Still bothered by the fact that the British media doesn't think McQueen's remarkable achievement of note, I ask Lenny Henry if he thinks it appropriate to celebrate the fact that a black Briton has succeeded to this extent. Lenny is unequivocally celebratory. "Of course you should celebrate. He's a shooting star. Everything that Hollywood, even European directors strive for, he already is."
Well, not exactly a slave, but a slave of the Guantánamo system. I'm talking about Shaker Aamer, the former UK resident who is still - still - marooned at the notorious US detention centre in the Caribbean almost exactly 12 years after being taken there during the height of George W Bush's frenzied and law-breaking "war on terror".
At a Q and A for 12 Years A Slave in London this week, Director Steve McQueen told the story of one of his first meetings in Hollywood, how an Irish person had been expected... and about the shock when he showed up. I would like to take this small opportunity to celebrate some people who have brought some exquisite flavour to the UK, Vanity Fair Style.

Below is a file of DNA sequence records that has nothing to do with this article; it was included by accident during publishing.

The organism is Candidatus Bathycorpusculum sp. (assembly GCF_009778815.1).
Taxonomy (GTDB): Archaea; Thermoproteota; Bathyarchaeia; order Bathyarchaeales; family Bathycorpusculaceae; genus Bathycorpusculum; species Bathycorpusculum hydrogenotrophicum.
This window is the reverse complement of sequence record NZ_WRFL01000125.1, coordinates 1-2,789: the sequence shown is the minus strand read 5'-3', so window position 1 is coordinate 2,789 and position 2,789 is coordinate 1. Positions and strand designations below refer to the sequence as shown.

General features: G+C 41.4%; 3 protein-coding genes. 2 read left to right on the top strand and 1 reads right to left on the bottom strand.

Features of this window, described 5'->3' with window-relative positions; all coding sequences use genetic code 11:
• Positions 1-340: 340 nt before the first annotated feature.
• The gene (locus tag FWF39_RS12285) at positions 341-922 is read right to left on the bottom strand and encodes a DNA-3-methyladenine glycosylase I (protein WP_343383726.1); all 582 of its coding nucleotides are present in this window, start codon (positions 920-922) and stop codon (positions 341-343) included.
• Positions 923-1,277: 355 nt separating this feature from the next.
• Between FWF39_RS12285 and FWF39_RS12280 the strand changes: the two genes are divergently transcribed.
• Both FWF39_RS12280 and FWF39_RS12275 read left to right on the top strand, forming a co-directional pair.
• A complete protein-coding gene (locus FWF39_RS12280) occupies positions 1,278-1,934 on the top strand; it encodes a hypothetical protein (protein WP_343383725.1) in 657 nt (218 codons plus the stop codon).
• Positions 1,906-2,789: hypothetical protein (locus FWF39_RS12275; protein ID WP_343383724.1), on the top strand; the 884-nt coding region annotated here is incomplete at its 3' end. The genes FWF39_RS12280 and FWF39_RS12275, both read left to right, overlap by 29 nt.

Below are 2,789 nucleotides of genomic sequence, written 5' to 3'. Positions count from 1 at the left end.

It's a film with little to seriously unsettle the viewer. Most 12 Years audiences will be expecting two-and-a-quarter hours of high-calibre spectacle on the subject of how slave-owners in USA's pre-Civil War southern states mercilessly mistreated their human "possessions". And this is precisely what they get. It's confirmational stuff.
Sex addiction seems to be the topic du jour in Hollywood these days. Stuart Blumberg 's Thanks for Sharing is the latest movie to broach the thorny issue that was first tackled, rather more successfully, by Steve McQueen in Shame. The jury is still out on whether sex addiction is a legitimate diagnosis or an excuse for bad behavior... but here's 10 facts to help you decide for yourself.